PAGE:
TLC re-entered the studio with Dallas Austin, Dupri, Babyface, Organized Noise, and Sean "Puffy" Combs to record their second album, CrazySexyCool, during the fall of 1994. Left-Eye was released from rehab to attend the recording sessions, but the finished album featured significantly less of her vocals. The album instead focused more on T-Boz's and Chili's contributions and a smoother, more fluid sound, similar to the most successful single from the first album, the US #2 hit "Baby-Baby-Baby." All four singles from Crazysexycool reached the Billboard Top 5, including "Red Light Special," "Diggin' On You," and the #1 hits "Creep" and "Waterfalls." "Waterfalls," an Organized-Noise produced record that featured an old-school soul-based musical arrangement, socially conscious lyrics criticizing drug dealing and unsafe sex, and an introspective rap from Left-Eye, became TLC's biggest hit ever, and its million-dollar music video—at that time the most expensive ever—was an MTV staple for many months.

CrazySexyCool eventually sold over 11 million copies, becoming one of only seven R&B albums to ever receive a diamond certification from the RIAA, and won the 1996 Grammy Award for Best R&B Album. However, many were shocked when, in the midst of their apparent success, the members of TLC filed for Chapter 11 bankruptcy on July 3, 1995. They declared debts totaling 3.5 million dollars, much of it because of Lopes' insurance payments citing from the Rison arson incident and Watkins' medical bills, but the primary reason being that the three women were each taking home less than $35,000 a year after paying managers, producers, expenses, and taxes. They sought to renegotiate their contract with LaFace—under their 1991 contract, they only received seven percent of the revenues from their album sales—and to dissolve their association with Pebbitone. Both Pebbitone and LaFace countered that TLC simply wanted more money and were in no real financial danger, resulting in two years of legal hassles before the cases were finally settled in late 1996. TLC's contract was renegotiated, their production deal with Pebbitone and Pebbles (who had separated from husband L.A. Reid by this time) was rescinded, and the group was set to re-enter the recording studio in 1997.

FanMail (1999)

Preliminary work on TLC's third album, FanMail, was delayed when friction arose between the group and their main producer Dallas Austin, who was by this time dating Chili and helping to raise their young son Tron. Austin wanted $4 million and creative control to work on the project, resulting in a stand-off between the producer and the artists. During this period, Chili appeared in the independent film HavPlenty and T-Boz recorded the solo single "Touch Myself" for the Fled soundtrack and co-starred in Hype Williams' 1998 film Belly with rappers Nas and DMX. Left-Eye started her own Left-Eye Productions artist development company and signed Blaque, a TLC-like female R&B/hip-hop trio.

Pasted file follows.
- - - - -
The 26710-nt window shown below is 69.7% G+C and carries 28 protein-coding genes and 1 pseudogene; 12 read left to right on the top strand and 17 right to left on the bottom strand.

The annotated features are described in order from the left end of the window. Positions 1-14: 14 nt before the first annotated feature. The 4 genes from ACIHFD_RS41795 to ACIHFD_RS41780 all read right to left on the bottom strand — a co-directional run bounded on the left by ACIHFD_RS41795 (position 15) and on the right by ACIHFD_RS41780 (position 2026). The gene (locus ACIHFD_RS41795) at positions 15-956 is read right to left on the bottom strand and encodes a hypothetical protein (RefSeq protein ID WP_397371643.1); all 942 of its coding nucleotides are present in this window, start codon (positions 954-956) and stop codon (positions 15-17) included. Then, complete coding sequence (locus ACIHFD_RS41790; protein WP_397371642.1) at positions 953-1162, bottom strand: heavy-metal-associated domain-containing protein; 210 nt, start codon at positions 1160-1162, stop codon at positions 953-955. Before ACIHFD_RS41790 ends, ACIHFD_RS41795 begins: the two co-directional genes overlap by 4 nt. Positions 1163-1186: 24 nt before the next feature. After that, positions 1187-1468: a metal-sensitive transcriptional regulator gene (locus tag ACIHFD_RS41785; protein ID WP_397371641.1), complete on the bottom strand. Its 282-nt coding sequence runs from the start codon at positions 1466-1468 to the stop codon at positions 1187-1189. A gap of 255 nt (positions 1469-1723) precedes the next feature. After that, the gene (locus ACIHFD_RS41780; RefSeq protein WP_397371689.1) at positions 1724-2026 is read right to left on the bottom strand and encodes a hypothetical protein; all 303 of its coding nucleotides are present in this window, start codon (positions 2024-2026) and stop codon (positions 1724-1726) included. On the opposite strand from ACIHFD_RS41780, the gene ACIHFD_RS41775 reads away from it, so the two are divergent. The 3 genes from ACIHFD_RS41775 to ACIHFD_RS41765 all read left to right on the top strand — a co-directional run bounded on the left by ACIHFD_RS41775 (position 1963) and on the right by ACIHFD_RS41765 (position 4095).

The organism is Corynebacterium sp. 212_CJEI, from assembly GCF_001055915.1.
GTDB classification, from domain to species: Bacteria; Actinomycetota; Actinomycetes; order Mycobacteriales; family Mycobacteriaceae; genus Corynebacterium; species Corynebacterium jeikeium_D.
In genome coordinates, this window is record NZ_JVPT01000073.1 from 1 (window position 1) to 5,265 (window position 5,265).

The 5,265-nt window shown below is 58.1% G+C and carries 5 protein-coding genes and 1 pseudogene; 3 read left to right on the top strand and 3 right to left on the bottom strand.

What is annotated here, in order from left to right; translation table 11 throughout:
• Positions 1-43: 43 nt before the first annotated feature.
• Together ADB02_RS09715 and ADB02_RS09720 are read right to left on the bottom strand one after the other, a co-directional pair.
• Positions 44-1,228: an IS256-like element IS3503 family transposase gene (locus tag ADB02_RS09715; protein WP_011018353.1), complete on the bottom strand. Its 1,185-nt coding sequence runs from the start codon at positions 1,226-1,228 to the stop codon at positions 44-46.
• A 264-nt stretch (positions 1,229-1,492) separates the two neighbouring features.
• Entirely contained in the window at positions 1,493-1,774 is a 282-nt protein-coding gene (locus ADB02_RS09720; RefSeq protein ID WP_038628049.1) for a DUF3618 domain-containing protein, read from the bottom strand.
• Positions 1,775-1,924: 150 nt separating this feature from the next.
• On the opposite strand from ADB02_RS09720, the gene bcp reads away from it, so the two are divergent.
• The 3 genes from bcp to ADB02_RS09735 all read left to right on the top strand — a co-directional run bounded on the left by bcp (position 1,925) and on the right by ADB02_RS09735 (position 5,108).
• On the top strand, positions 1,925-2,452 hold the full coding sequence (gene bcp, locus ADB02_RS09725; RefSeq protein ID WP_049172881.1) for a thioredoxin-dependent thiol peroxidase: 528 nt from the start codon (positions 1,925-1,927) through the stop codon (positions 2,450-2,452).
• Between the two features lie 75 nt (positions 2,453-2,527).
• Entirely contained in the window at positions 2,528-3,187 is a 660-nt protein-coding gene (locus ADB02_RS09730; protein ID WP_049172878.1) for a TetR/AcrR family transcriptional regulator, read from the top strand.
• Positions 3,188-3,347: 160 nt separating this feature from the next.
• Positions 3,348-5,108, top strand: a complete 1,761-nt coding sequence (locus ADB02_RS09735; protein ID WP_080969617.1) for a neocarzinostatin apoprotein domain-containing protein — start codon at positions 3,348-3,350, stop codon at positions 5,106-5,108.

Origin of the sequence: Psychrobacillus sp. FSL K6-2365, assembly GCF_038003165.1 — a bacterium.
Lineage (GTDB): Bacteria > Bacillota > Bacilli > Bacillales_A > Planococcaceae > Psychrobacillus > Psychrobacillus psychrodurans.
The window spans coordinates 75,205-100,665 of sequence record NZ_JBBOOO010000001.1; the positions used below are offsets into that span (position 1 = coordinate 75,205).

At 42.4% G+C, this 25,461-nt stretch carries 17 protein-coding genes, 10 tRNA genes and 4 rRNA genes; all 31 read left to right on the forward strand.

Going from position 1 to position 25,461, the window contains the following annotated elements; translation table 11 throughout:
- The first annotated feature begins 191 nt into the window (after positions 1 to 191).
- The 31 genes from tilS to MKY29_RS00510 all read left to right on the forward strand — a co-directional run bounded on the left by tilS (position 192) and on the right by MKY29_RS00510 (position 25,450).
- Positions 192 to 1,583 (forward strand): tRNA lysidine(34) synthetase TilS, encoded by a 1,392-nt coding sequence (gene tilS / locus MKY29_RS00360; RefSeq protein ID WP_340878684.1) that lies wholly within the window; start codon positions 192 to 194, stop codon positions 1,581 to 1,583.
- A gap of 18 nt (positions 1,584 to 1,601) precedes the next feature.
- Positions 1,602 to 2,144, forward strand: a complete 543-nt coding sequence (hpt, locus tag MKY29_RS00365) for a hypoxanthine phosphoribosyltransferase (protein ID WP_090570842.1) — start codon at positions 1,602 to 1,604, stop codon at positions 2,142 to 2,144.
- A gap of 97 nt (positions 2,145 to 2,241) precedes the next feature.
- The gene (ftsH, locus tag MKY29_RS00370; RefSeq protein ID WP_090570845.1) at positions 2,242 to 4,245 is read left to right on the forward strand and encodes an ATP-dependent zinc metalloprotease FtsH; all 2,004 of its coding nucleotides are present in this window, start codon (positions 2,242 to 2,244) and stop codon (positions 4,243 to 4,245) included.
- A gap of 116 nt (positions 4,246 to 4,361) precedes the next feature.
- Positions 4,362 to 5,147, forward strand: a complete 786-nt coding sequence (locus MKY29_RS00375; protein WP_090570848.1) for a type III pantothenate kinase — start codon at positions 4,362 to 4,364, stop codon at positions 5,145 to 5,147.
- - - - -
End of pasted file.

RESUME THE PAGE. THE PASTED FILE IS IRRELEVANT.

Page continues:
TLC eventually began working with other producers for the FanMail album, until finally negotiating with Austin, who produced the bulk of FanMail and gave the album a futuristic, more pop-based feel. FanMail was another success for TLC, selling 6 million copies and featuring the US #1 hits "No Scrubs," the first to feature Chili alone on lead vocals, and "Unpretty," an alternative rock-styled song about self-love written by Austin and T-Boz. The videos for both songs were heavily fetured on MTV and BET, and three more singles received decent radio play without the support of a music video: "Silly Ho," "I'm Good At Being Bad," and "Dear Lie" (a video was shot for "Dear Lie," but it only played overseas). Like CrazySexyCool before it, FanMail won the Grammy Award for Best R&B Album of 1999.

During and after the release of FanMail, Left-Eye made it known to the press on multiple occasions that she felt that she was unable to fully express herself working with TLC and Dallas Austin. Her contributions to the songs had been reduced to periodic eight-bar raps, and studio session singers often took her place on the background vocals for the groups' songs. In its November 28, 1999 issue, Entertainment Weekly ran a letter from Left-Eye that challenged her groupmates to record solo albums and let the fans judge which of the three was the most talented:

"I challenge Tionne 'Player' Watkins (T-Boz) and Rozonda 'Hater' Thomas (Chilli) to an album entitled The Challenge... a 3-CD set that contains three solo albums. Each (album) ... will be due to the record label by October 1, 2000...I also challenge [producer] Dallas 'The Manipulator' Austin to produce all of the material and do it at a fraction of his normal rate. As I think about it, I'm sure LaFace would not mind throwing in a $1.5 million dollar prize for the winner."

The ladies eventually settled the feud, and The Challenge was never followed through. Left-Eye did, however, begin recording her solo album, Supernova.

Personal Time

After the conclusion of the successful FanMail tour, the ladies took some time off and pursued personal interests.

T-Boz married rapper Mack 10 in August 2000, and the couple had a daughter, Chase, that same year. They would remain together until 2004, when T-Boz, stating that Mack-10 frequently terrorized her, filed for separation. In 2000, she released a book entitled Thoughts.., which featured essays and anecdotes from her personal and professional life, and her poetry, including the two poems that were the basis for "Unpretty" and "Dear Lie." She also appeared on the soundtrack for the animated film Rugrats In Paris.